? Bank 1 has a loan, which Person A is paying interest on. Bank 2 has a deposit, on which they are paying interest to Person B. Let's say this was achieved through the medium of Person A withdrawing cash and giving the cash to Person B, who deposited it in Bank 2. Where is the connection between the two banks? How does Bank 1 even know where the cash has gone and why should it be different if no cash was involved? it's the same transaction, after all.

Random said...

Bayard, reserves (settlement balances) are moved. The interbank market is where banks with excess reserves/vault cash lent to banks short of reserves.
MMT just gets rid of that and have the central bank lend reserves.

Random said...

"Similarly, private issuers of IOUs also promise to accept their own liabilities. For example, if a household has a loan with its bank, it can always pay principal and interest on the loan by writing a check on its deposit account at the bank. Indeed, all modern banking systems operate a check clearing facility so that each bank accepts checks drawn on all other banks in the country. This allows anyone with a debt due to any bank in the country to present a check drawn on any other bank in the country for payment of the debt. The check clearing facility then operates to settle accounts among the banks. The important point is that banks accept their own liabilities (checks drawn on deposits) in payments on debts due to banks (the loans banks have made), just as governments accept their own liabilities (currency) in payments on debts due to government (tax liabilities).

Leveraging. There is one big difference between government and banks, however. Banks often do promise to convert their liabilities to something. You can present a check to your bank for payment in currency, what is normally called “cashing a check”, or you can simply withdraw cash at the Automatic Teller Machine (ATM) from one of your bank accounts. In either case, the bank IOU is converted to a government IOU. Banks normally promise to make these conversions either “on demand” (in the case of “demand deposits”, which are normal checking accounts) or after a specified time period (in the case of “time deposits”, including savings accounts and certificates of deposits, known as CDs—perhaps with a penalty for early withdrawal).

Banks hold a relatively small amount of currency in their vaults to handle these conversions; if they need more, they ask the central bank to send an armoured truck. Banks don’t want to keep a lot of cash on hand, nor do they need to so in normal circumstances. Lots of cash could increase the attractiveness to bank robbers, but the main reason for minimizing holdings is because it is costly to hold currency. The most obvious cost is the vault and the security guards, however, more important to banks is that holding reserves of currency does not earn profits. Banks would rather hold loans as assets, because debtors pay interest on these loans. For this reason, banks leverage their currency reserves, holding a very tiny fraction of their assets in the form of reserves against their deposit liabilities.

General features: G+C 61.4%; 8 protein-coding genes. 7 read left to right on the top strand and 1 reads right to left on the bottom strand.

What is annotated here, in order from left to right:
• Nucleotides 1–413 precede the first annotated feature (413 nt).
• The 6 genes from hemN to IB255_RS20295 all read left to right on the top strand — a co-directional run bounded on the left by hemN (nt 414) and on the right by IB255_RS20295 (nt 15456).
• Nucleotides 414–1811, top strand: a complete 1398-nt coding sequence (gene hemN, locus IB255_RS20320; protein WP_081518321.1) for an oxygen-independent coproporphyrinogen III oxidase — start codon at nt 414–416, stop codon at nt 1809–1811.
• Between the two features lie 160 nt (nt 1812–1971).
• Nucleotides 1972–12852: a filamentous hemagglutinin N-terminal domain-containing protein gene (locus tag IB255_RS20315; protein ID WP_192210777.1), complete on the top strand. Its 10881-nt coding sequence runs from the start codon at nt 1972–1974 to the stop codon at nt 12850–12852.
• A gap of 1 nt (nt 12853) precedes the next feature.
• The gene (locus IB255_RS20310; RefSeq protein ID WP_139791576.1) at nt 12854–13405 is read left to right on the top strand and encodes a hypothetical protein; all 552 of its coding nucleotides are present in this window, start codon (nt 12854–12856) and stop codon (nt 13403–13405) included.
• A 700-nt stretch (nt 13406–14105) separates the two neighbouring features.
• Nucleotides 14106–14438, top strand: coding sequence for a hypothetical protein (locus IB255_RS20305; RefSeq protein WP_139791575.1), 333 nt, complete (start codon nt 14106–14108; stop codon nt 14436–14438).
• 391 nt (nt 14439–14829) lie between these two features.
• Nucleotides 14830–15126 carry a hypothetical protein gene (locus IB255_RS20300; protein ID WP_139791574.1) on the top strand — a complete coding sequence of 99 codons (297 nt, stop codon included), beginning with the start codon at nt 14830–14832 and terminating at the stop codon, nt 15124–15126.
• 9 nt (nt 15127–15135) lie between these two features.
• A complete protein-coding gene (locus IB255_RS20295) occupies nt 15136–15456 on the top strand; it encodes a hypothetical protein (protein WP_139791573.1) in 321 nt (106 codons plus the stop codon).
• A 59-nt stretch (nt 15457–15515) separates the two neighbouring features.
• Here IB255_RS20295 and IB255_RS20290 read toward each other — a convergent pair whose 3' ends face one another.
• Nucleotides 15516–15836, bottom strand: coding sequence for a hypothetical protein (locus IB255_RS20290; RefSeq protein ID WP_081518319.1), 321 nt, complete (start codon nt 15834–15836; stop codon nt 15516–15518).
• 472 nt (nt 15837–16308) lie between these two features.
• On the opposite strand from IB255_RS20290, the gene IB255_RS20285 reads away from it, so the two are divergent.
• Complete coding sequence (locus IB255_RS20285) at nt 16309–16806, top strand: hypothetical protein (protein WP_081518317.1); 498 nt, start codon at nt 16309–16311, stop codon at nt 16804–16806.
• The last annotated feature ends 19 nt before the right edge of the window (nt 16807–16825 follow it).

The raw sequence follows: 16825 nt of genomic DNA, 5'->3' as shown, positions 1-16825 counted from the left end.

So long as only a small percentage of their depositors try to convert deposits to cash on any given day, this is not a problem. However, in the case of a bank run in which a large number of depositors tries to convert on the same day, the bank will have to obtain currency from the central bank. This can even lead to a lender of last resort action by the central bank that lends currency reserves to a bank facing a run. In such an intervention, the central bank lends its own IOUs to the banks in exchange for their IOU—the bank gets a reserve credit from the central bank (an asset for the bank) and the central bank holds the bank’s IOU as an asset. When cash is withdrawn from the bank, its reserves at the central bank are debited, and the bank debit’s the depositor’s account at the bank. The cash held by the depositor is the central bank’s liability, offset by the bank’s liability to the central bank."
Bayard, you may want to read from the MMT Primer:

Lola said...

R. Rule of thumb. Anything that takes more than one paragraph to explain is bullocks. E.g. Mmt

Random said...

L, I have appeared to have gone of on a tangent.
"Where is the connection between the two banks? How does Bank 1 even know where the cash has gone and why should it be different if no cash was involved?"
One bank is short of reserves and one has excess.

Random said...

L, you should see some govt documentation. They explain things in the most convoluted way possible.

Bayard said...

"One bank is short of reserves and one has excess".

That answer suggests that Bank 2 knows that some other bank must owe them money, but not which bank. Short of ringing around, how does Bank 2 find out in order to make the judgement at this point:

"And it also means that if bank 2 isn't prepared to take a risk on bank 1, that nobody in bank 1 can pay anybody in bank 2."?

Random said...

Bayard, its just a market.

Lola said...

R. I know ALL about government documentation. I run an FS business. The FCA rule book has over one million paragraphs - no-one has any clue what's in it.

Bayard said...

L, everything is in it. That's so that they always have an excuse to haul you in if you upset the Big Boys.